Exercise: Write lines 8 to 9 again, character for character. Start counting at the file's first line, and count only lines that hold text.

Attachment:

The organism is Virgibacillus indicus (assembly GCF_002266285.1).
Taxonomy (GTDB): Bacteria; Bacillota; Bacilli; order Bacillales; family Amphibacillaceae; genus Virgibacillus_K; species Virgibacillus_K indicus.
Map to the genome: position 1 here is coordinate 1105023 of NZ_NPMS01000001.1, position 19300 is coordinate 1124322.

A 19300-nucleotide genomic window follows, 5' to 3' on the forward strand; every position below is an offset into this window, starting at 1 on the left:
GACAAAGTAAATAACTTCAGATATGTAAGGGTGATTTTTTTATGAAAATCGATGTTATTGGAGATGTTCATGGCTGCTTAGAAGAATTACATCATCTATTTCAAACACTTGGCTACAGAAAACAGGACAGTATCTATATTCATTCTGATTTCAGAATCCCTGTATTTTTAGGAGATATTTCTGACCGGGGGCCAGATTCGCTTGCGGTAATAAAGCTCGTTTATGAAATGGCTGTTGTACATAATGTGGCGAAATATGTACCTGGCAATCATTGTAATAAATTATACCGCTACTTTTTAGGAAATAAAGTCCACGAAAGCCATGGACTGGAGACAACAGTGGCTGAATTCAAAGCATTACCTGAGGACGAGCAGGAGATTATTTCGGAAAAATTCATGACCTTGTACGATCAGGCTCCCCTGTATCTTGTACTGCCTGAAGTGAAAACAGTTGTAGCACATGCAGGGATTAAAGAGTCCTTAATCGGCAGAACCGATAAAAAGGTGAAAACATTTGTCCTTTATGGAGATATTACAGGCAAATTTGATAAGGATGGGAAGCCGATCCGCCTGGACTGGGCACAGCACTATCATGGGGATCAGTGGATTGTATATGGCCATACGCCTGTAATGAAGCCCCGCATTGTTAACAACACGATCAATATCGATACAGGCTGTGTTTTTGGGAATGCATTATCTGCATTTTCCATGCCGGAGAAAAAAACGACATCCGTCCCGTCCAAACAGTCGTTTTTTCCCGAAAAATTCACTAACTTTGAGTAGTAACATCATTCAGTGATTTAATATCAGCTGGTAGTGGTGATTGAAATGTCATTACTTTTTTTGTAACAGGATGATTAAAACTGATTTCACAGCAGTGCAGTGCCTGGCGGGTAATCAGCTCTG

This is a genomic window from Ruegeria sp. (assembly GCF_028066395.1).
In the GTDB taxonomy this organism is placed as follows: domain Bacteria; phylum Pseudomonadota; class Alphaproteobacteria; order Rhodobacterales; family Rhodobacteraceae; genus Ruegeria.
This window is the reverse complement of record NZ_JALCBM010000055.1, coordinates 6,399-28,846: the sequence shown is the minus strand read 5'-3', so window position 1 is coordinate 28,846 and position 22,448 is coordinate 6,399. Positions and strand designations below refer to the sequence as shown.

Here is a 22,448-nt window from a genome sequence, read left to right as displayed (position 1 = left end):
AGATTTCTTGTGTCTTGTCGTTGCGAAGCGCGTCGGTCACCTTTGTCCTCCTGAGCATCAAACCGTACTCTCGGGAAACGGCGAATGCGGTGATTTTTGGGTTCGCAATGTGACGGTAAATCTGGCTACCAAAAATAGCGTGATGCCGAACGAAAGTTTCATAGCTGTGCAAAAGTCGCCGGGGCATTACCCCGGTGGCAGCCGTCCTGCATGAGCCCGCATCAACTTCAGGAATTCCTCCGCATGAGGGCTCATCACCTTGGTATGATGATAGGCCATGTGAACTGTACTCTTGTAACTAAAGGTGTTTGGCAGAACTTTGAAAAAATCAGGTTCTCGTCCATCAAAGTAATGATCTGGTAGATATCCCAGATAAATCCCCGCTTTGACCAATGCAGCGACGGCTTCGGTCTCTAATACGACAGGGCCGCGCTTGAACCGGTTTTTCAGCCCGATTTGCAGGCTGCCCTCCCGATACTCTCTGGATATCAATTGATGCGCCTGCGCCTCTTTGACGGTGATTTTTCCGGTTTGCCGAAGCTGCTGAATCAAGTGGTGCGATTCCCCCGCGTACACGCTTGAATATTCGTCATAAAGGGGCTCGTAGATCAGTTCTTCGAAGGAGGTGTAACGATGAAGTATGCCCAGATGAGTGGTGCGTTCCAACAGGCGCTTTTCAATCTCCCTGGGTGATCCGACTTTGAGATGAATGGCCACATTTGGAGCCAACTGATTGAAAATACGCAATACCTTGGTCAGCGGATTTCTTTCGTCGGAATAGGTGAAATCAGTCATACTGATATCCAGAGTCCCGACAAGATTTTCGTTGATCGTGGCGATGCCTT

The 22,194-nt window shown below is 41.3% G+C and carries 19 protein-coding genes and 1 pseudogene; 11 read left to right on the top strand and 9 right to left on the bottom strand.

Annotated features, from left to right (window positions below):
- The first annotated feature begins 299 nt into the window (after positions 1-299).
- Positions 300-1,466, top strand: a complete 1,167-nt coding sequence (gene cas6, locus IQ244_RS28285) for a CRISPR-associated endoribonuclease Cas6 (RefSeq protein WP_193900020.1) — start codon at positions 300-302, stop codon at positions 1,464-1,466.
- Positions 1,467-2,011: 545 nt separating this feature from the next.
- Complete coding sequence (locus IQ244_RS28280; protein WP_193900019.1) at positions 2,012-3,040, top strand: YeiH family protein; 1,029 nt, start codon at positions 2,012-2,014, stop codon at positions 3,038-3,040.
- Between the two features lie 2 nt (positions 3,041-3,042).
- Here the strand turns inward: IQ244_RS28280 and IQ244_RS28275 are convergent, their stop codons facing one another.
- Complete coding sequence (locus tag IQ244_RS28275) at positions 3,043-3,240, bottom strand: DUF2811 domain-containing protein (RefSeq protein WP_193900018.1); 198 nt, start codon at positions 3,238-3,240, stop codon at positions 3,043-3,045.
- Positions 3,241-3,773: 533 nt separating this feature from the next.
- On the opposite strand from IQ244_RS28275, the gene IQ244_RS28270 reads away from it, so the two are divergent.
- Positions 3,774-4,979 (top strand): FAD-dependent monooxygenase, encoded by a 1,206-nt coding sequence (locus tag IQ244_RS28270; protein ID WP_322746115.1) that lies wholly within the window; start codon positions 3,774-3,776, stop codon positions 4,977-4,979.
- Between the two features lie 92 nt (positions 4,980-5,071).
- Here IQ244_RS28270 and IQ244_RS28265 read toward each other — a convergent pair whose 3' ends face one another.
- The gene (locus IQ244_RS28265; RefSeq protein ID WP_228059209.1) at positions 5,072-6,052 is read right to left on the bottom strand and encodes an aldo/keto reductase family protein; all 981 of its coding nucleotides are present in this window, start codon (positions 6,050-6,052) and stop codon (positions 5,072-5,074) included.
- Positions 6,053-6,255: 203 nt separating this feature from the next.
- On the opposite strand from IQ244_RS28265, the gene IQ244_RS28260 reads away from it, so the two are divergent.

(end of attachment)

This window is the reverse complement of record NZ_JALCBM010000055.1, coordinates 6,399-28,846: the sequence shown is the minus strand read 5'-3', so window position 1 is coordinate 28,846 and position 22,448 is coordinate 6,399. Positions and strand designations below refer to the sequence as shown.

Here is a 22,448-nt window from a genome sequence, read left to right as displayed (position 1 = left end):